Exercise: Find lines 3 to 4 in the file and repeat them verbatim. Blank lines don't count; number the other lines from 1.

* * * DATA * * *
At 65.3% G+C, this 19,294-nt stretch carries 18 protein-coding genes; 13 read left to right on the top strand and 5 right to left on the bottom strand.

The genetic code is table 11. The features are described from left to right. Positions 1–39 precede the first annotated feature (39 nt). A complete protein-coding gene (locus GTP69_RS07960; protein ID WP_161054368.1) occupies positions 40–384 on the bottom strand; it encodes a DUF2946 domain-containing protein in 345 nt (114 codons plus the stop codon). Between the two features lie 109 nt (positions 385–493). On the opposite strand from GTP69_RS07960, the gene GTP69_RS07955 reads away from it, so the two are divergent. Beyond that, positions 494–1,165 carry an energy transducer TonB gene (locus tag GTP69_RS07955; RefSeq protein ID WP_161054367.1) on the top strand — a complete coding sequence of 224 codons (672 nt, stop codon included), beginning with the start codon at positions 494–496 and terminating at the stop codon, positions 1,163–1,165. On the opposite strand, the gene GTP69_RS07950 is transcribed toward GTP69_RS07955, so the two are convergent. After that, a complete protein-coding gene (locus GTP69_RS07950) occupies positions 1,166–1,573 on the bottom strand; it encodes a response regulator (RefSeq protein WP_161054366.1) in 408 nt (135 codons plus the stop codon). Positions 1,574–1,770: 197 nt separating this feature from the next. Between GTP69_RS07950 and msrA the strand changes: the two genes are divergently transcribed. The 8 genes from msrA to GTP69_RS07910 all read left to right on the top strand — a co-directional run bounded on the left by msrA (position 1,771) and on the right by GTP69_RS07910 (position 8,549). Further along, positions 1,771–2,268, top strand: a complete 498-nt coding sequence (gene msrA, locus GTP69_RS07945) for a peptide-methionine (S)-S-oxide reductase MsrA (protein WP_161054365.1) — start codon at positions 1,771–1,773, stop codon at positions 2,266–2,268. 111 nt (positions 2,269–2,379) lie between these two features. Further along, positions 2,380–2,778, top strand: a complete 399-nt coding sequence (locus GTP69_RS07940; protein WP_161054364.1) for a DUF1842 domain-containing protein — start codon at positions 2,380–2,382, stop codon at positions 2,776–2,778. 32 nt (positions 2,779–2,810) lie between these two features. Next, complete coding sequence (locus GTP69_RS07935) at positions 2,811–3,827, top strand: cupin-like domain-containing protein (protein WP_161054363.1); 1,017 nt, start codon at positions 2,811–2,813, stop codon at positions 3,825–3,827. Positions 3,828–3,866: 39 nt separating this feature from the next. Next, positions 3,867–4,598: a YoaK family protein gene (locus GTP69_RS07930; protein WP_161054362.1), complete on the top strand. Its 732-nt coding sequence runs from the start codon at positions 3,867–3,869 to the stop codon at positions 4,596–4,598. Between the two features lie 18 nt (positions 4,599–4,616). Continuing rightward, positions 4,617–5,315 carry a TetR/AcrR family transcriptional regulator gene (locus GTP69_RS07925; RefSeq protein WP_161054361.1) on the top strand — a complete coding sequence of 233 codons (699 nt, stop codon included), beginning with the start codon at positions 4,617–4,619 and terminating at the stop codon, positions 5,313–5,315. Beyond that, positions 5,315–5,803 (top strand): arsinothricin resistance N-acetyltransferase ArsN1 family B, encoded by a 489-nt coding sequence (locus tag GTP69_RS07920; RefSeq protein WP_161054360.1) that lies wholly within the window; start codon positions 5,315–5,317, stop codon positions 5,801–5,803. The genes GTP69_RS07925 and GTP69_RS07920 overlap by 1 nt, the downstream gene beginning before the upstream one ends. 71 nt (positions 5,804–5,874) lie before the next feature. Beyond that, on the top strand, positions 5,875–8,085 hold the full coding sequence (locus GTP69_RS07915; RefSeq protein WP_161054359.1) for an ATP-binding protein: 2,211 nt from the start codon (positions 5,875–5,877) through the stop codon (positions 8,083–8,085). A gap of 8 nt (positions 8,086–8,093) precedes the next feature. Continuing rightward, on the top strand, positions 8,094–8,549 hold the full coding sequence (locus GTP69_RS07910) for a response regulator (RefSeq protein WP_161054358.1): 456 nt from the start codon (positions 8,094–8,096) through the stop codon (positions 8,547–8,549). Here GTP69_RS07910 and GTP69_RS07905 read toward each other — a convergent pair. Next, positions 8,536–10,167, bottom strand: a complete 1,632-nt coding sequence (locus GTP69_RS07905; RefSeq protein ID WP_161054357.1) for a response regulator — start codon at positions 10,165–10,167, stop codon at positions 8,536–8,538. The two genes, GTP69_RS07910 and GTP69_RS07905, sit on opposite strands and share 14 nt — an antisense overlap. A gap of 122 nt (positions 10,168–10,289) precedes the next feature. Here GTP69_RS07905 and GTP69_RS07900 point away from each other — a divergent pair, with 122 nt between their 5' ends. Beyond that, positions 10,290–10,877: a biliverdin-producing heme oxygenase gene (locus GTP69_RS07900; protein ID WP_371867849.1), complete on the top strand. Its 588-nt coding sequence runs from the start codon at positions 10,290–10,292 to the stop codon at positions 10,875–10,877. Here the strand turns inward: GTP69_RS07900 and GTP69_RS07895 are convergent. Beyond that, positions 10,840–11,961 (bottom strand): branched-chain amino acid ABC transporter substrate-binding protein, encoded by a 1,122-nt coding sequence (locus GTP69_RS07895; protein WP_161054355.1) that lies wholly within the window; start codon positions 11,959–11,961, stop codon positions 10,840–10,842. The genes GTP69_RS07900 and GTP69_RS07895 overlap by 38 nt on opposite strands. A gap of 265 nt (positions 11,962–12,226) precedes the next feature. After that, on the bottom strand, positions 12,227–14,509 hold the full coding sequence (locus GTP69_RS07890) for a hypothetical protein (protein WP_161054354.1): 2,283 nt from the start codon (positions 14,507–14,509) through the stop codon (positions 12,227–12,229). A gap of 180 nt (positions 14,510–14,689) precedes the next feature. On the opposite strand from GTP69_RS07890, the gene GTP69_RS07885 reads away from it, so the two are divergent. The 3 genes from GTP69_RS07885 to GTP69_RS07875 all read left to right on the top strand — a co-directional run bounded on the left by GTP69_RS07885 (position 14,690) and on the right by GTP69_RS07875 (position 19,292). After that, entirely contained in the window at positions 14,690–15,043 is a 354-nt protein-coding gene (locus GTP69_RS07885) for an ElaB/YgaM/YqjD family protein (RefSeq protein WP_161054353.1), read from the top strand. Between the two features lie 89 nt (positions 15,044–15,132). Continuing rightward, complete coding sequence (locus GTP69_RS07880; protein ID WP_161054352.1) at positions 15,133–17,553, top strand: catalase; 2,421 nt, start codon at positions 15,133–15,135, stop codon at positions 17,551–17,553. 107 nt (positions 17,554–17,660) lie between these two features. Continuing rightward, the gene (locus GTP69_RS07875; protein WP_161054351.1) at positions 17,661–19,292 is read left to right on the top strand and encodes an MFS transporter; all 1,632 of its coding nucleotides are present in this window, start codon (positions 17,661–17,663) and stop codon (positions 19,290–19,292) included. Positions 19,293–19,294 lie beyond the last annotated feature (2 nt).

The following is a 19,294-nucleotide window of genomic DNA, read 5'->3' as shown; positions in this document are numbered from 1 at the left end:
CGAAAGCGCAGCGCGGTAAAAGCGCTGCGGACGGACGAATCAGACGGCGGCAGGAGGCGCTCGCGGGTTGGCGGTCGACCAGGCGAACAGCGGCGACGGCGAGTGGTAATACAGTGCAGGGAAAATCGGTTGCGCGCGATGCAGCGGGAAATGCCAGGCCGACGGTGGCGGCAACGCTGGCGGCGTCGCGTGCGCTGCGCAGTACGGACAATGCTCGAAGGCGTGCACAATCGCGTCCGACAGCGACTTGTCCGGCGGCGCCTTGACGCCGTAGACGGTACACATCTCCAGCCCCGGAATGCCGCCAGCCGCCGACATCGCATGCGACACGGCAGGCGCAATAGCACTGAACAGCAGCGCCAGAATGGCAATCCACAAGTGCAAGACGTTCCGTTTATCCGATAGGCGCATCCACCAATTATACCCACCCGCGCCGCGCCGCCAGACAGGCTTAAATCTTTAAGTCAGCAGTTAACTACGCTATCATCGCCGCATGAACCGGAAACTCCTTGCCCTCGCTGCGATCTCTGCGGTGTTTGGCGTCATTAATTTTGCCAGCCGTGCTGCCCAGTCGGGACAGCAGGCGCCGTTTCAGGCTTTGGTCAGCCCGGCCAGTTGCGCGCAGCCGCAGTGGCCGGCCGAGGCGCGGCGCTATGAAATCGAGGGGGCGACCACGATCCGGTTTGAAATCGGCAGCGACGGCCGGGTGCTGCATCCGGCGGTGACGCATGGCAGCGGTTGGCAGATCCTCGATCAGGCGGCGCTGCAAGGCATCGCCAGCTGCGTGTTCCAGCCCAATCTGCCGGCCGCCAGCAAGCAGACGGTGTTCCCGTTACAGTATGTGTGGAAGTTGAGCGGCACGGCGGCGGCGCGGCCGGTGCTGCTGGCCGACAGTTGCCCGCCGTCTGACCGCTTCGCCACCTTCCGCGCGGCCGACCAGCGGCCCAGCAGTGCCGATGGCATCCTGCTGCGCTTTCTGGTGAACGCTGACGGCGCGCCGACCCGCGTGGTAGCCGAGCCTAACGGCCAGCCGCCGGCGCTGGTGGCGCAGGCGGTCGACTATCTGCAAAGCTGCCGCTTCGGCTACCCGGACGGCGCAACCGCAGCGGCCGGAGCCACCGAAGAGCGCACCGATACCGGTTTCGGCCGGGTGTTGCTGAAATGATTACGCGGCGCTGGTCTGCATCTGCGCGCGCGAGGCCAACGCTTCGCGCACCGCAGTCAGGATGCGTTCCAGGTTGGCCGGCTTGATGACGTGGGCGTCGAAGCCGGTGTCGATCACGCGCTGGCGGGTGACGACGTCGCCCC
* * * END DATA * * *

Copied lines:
The following is a 19,294-nucleotide window of genomic DNA, read 5'->3' as shown; positions in this document are numbered from 1 at the left end:
CGAAAGCGCAGCGCGGTAAAAGCGCTGCGGACGGACGAATCAGACGGCGGCAGGAGGCGCTCGCGGGTTGGCGGTCGACCAGGCGAACAGCGGCGACGGCGAGTGGTAATACAGTGCAGGGAAAATCGGTTGCGCGCGATGCAGCGGGAAATGCCAGGCCGACGGTGGCGGCAACGCTGGCGGCGTCGCGTGCGCTGCGCAGTACGGACAATGCTCGAAGGCGTGCACAATCGCGTCCGACAGCGACTTGTCCGGCGGCGCCTTGACGCCGTAGACGGTACACATCTCCAGCCCCGGAATGCCGCCAGCCGCCGACATCGCATGCGACACGGCAGGCGCAATAGCACTGAACAGCAGCGCCAGAATGGCAATCCACAAGTGCAAGACGTTCCGTTTATCCGATAGGCGCATCCACCAATTATACCCACCCGCGCCGCGCCGCCAGACAGGCTTAAATCTTTAAGTCAGCAGTTAACTACGCTATCATCGCCGCATGAACCGGAAACTCCTTGCCCTCGCTGCGATCTCTGCGGTGTTTGGCGTCATTAATTTTGCCAGCCGTGCTGCCCAGTCGGGACAGCAGGCGCCGTTTCAGGCTTTGGTCAGCCCGGCCAGTTGCGCGCAGCCGCAGTGGCCGGCCGAGGCGCGGCGCTATGAAATCGAGGGGGCGACCACGATCCGGTTTGAAATCGGCAGCGACGGCCGGGTGCTGCATCCGGCGGTGACGCATGGCAGCGGTTGGCAGATCCTCGATCAGGCGGCGCTGCAAGGCATCGCCAGCTGCGTGTTCCAGCCCAATCTGCCGGCCGCCAGCAAGCAGACGGTGTTCCCGTTACAGTATGTGTGGAAGTTGAGCGGCACGGCGGCGGCGCGGCCGGTGCTGCTGGCCGACAGTTGCCCGCCGTCTGACCGCTTCGCCACCTTCCGCGCGGCCGACCAGCGGCCCAGCAGTGCCGATGGCATCCTGCTGCGCTTTCTGGTGAACGCTGACGGCGCGCCGACCCGCGTGGTAGCCGAGCCTAACGGCCAGCCGCCGGCGCTGGTGGCGCAGGCGGTCGACTATCTGCAAAGCTGCCGCTTCGGCTACCCGGACGGCGCAACCGCAGCGGCCGGAGCCACCGAAGAGCGCACCGATACCGGTTTCGGCCGGGTGTTGCTGAAATGATTACGCGGCGCTGGTCTGCATCTGCGCGCGCGAGGCCAACGCTTCGCGCACCGCAGTCAGGATGCGTTCCAGGTTGGCCGGCTTGATGACGTGGGCGTCGAAGCCGGTGTCGATCACGCGCTGGCGGGTGACGACGTCGCCCC